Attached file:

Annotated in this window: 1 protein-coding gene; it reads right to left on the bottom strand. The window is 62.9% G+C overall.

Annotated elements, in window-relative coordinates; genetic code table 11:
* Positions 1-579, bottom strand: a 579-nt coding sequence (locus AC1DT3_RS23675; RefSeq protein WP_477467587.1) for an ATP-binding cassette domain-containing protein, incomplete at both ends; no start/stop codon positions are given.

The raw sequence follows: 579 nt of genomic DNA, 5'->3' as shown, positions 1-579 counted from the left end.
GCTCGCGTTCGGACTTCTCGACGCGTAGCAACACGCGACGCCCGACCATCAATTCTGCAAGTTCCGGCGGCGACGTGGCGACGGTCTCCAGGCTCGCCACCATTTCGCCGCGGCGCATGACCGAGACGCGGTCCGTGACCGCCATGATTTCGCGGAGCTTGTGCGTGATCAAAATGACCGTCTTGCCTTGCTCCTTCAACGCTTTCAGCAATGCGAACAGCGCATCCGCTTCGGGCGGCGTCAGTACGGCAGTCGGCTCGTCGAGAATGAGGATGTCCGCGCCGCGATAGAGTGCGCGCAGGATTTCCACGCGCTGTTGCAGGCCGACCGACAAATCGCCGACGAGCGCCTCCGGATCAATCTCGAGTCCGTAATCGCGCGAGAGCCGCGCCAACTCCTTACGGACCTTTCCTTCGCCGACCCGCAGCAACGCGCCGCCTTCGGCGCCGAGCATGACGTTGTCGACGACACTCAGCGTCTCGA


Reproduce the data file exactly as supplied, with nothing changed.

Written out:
Annotated in this window: 1 protein-coding gene; it reads right to left on the bottom strand. The window is 62.9% G+C overall.

Annotated elements, in window-relative coordinates; genetic code table 11:
* Positions 1-579, bottom strand: a 579-nt coding sequence (locus AC1DT3_RS23675; RefSeq protein WP_477467587.1) for an ATP-binding cassette domain-containing protein, incomplete at both ends; no start/stop codon positions are given.

The raw sequence follows: 579 nt of genomic DNA, 5'->3' as shown, positions 1-579 counted from the left end.
GCTCGCGTTCGGACTTCTCGACGCGTAGCAACACGCGACGCCCGACCATCAATTCTGCAAGTTCCGGCGGCGACGTGGCGACGGTCTCCAGGCTCGCCACCATTTCGCCGCGGCGCATGACCGAGACGCGGTCCGTGACCGCCATGATTTCGCGGAGCTTGTGCGTGATCAAAATGACCGTCTTGCCTTGCTCCTTCAACGCTTTCAGCAATGCGAACAGCGCATCCGCTTCGGGCGGCGTCAGTACGGCAGTCGGCTCGTCGAGAATGAGGATGTCCGCGCCGCGATAGAGTGCGCGCAGGATTTCCACGCGCTGTTGCAGGCCGACCGACAAATCGCCGACGAGCGCCTCCGGATCAATCTCGAGTCCGTAATCGCGCGAGAGCCGCGCCAACTCCTTACGGACCTTTCCTTCGCCGACCCGCAGCAACGCGCCGCCTTCGGCGCCGAGCATGACGTTGTCGACGACACTCAGCGTCTCGA